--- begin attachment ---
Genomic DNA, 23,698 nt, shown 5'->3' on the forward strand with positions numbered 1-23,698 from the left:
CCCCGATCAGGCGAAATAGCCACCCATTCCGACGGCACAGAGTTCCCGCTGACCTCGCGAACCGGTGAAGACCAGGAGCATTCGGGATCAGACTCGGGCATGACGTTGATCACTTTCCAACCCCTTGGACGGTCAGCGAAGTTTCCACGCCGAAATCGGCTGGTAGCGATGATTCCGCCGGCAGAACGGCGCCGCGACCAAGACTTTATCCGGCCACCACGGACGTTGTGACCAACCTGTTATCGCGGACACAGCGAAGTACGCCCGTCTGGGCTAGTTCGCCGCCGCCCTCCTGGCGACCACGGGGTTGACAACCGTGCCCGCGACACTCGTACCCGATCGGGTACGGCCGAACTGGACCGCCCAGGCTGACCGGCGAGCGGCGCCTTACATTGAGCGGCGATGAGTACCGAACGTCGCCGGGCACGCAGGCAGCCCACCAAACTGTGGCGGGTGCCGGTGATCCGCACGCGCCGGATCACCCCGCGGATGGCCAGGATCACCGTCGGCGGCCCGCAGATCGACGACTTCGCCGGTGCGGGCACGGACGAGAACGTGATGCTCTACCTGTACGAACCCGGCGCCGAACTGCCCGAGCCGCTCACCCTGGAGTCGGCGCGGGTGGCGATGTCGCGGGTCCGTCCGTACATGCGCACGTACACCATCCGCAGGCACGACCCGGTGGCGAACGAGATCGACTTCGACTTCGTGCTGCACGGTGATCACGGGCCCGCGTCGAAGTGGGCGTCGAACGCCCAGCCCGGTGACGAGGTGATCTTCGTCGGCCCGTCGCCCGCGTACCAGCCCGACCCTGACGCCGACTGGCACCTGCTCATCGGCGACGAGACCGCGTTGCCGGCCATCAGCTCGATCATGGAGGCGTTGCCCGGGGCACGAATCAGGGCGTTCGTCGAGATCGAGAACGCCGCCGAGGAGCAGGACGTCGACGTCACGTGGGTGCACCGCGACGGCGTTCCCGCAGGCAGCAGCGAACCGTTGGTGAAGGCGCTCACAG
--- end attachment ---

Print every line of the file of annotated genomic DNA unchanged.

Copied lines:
Genomic DNA, 23,698 nt, shown 5'->3' on the forward strand with positions numbered 1-23,698 from the left:
CCCCGATCAGGCGAAATAGCCACCCATTCCGACGGCACAGAGTTCCCGCTGACCTCGCGAACCGGTGAAGACCAGGAGCATTCGGGATCAGACTCGGGCATGACGTTGATCACTTTCCAACCCCTTGGACGGTCAGCGAAGTTTCCACGCCGAAATCGGCTGGTAGCGATGATTCCGCCGGCAGAACGGCGCCGCGACCAAGACTTTATCCGGCCACCACGGACGTTGTGACCAACCTGTTATCGCGGACACAGCGAAGTACGCCCGTCTGGGCTAGTTCGCCGCCGCCCTCCTGGCGACCACGGGGTTGACAACCGTGCCCGCGACACTCGTACCCGATCGGGTACGGCCGAACTGGACCGCCCAGGCTGACCGGCGAGCGGCGCCTTACATTGAGCGGCGATGAGTACCGAACGTCGCCGGGCACGCAGGCAGCCCACCAAACTGTGGCGGGTGCCGGTGATCCGCACGCGCCGGATCACCCCGCGGATGGCCAGGATCACCGTCGGCGGCCCGCAGATCGACGACTTCGCCGGTGCGGGCACGGACGAGAACGTGATGCTCTACCTGTACGAACCCGGCGCCGAACTGCCCGAGCCGCTCACCCTGGAGTCGGCGCGGGTGGCGATGTCGCGGGTCCGTCCGTACATGCGCACGTACACCATCCGCAGGCACGACCCGGTGGCGAACGAGATCGACTTCGACTTCGTGCTGCACGGTGATCACGGGCCCGCGTCGAAGTGGGCGTCGAACGCCCAGCCCGGTGACGAGGTGATCTTCGTCGGCCCGTCGCCCGCGTACCAGCCCGACCCTGACGCCGACTGGCACCTGCTCATCGGCGACGAGACCGCGTTGCCGGCCATCAGCTCGATCATGGAGGCGTTGCCCGGGGCACGAATCAGGGCGTTCGTCGAGATCGAGAACGCCGCCGAGGAGCAGGACGTCGACGTCACGTGGGTGCACCGCGACGGCGTTCCCGCAGGCAGCAGCGAACCGTTGGTGAAGGCGCTCACAG